• happygutz  |  September 19 2012, 5:53PM

    if they are paying their rent without any housing benefit then the rent is not subsidised!

  • realityzone  |  September 19 2012, 5:42PM

    Their housing is subsidised if they are not paying a market rent comparable with other rents for similar accommodation. The point being that if, with anything over £ 33.000 a year coming in, they can be obliged to pay a market rent for a place in social housing, any surplus can be used to convert or create further social housing to assist people who have no home at all. It is entirely right that the WMN should air this whole subject so that readers can make up their own minds as to what is fair to everyone - including those who are on waiting lists for a home.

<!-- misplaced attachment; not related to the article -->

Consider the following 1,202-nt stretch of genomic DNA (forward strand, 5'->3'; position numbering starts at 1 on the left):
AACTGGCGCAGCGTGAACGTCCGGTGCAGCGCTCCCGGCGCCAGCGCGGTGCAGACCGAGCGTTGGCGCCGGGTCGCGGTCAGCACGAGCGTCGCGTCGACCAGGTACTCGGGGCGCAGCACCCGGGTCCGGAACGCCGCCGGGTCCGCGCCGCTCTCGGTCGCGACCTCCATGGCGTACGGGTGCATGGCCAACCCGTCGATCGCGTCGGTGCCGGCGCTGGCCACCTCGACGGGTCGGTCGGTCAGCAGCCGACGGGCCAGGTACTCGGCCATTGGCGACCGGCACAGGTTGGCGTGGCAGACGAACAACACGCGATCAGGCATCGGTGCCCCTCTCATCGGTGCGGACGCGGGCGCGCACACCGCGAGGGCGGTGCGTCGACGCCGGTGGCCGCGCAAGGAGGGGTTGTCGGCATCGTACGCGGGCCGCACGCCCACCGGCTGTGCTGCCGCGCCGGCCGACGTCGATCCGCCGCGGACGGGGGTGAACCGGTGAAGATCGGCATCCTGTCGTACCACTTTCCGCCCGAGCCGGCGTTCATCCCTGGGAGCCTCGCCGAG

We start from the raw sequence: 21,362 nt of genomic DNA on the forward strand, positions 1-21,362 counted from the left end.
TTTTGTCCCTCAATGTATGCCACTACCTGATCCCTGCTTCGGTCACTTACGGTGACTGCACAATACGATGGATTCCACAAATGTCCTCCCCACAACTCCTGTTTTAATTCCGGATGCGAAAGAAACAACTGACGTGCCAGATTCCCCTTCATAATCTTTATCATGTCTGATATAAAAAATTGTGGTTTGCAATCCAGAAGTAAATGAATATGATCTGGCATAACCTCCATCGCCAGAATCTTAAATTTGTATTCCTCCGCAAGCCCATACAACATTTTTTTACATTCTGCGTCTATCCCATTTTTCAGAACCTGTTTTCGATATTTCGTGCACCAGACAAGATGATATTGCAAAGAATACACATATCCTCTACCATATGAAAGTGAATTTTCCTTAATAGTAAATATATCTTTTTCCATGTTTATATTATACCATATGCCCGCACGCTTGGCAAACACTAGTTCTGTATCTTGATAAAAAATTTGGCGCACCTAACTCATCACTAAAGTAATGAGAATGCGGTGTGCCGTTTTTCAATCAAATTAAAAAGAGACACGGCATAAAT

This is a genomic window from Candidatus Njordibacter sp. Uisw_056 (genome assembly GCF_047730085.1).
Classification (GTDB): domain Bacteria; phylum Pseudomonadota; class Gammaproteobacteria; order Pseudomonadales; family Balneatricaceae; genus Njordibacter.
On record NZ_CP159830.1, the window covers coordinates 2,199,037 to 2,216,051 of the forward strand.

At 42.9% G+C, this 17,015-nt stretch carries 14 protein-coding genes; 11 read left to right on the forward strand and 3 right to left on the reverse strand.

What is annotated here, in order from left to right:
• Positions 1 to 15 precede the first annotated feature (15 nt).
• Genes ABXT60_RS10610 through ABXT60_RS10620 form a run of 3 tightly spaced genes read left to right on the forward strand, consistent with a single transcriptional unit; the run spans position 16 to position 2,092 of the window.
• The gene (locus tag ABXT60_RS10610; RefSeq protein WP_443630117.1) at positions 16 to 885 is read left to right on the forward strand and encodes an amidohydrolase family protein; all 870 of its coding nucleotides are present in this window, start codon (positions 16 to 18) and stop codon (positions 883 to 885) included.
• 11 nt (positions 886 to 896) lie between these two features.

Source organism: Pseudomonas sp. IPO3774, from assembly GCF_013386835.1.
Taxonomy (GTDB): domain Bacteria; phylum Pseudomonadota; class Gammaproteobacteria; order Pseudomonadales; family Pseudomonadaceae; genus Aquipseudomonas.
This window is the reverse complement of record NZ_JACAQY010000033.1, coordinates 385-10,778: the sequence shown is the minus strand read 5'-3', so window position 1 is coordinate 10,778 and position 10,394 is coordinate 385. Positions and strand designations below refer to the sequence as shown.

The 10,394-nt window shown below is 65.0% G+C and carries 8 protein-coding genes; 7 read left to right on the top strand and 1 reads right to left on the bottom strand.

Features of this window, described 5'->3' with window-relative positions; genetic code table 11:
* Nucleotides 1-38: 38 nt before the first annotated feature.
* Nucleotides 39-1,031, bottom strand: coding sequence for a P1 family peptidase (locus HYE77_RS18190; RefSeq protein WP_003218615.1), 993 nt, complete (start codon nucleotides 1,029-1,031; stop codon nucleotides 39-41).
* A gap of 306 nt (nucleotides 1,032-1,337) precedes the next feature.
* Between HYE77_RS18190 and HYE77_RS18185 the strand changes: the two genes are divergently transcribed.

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  • globalloon  |  September 19 2012, 11:17AM

    Why do rags like WMN continue to peddle the lie that social housing is subsidised? Social housing makes a profit for housing associations and councils. People living in these homes and working already pay a fair rent. The population as a whole should be demanding fair rents and a regulated housing market so that everyone can afford the live in a reasonable home rather than trying to create a scapegoat out of the few people who have a tenancy with a housing association.

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  • SmartyC  |  September 19 2012, 10:22AM

    Are people really trying to argue that a household bringing in over £33,000 should be entitled to subsidised rent!? Surely adults able to stand on their own two feet and pay their own way should be doing exactly that? Sounds like an eminently sensible policy to me.